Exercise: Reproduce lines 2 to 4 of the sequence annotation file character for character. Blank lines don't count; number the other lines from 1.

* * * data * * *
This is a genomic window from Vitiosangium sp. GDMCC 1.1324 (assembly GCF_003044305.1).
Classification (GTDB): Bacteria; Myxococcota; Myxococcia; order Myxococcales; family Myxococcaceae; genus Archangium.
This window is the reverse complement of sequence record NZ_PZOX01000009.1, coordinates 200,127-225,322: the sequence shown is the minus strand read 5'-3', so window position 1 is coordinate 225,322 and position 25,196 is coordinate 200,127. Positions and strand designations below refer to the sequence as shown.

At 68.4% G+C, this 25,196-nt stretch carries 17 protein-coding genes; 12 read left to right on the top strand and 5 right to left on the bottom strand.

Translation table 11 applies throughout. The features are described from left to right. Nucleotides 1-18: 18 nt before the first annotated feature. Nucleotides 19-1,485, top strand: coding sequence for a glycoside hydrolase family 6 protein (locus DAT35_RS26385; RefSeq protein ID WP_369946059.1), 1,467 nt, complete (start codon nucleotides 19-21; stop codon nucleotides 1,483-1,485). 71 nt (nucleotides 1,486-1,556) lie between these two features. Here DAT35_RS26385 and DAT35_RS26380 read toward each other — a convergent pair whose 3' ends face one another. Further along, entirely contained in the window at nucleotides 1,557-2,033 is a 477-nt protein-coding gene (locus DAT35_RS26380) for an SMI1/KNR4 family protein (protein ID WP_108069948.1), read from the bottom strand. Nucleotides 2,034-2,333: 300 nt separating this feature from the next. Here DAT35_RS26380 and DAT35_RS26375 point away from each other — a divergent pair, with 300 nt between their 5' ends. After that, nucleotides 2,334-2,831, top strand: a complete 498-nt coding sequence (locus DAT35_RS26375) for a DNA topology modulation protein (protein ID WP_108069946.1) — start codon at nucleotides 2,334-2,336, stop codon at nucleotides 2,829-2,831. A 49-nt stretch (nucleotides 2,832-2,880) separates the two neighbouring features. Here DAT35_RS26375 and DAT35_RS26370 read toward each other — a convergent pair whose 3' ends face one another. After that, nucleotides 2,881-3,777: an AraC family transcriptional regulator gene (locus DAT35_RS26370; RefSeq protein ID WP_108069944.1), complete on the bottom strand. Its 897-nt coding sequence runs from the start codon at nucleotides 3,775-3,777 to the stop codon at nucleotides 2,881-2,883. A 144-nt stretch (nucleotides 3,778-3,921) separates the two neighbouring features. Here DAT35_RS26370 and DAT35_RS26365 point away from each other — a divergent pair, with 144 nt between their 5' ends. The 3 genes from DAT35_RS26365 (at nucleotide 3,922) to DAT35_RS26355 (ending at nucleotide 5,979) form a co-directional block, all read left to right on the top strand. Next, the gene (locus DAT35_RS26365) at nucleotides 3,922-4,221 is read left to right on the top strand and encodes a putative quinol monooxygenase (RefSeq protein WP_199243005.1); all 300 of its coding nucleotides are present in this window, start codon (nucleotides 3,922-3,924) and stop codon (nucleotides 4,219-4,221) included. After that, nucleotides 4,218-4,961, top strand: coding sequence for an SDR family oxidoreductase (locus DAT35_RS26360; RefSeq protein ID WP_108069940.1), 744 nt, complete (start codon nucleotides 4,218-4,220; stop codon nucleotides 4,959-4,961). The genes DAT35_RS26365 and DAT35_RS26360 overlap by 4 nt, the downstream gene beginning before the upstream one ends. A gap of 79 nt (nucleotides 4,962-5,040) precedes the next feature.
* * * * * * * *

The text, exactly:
Classification (GTDB): Bacteria; Myxococcota; Myxococcia; order Myxococcales; family Myxococcaceae; genus Archangium.
This window is the reverse complement of sequence record NZ_PZOX01000009.1, coordinates 200,127-225,322: the sequence shown is the minus strand read 5'-3', so window position 1 is coordinate 225,322 and position 25,196 is coordinate 200,127. Positions and strand designations below refer to the sequence as shown.

At 68.4% G+C, this 25,196-nt stretch carries 17 protein-coding genes; 12 read left to right on the top strand and 5 right to left on the bottom strand.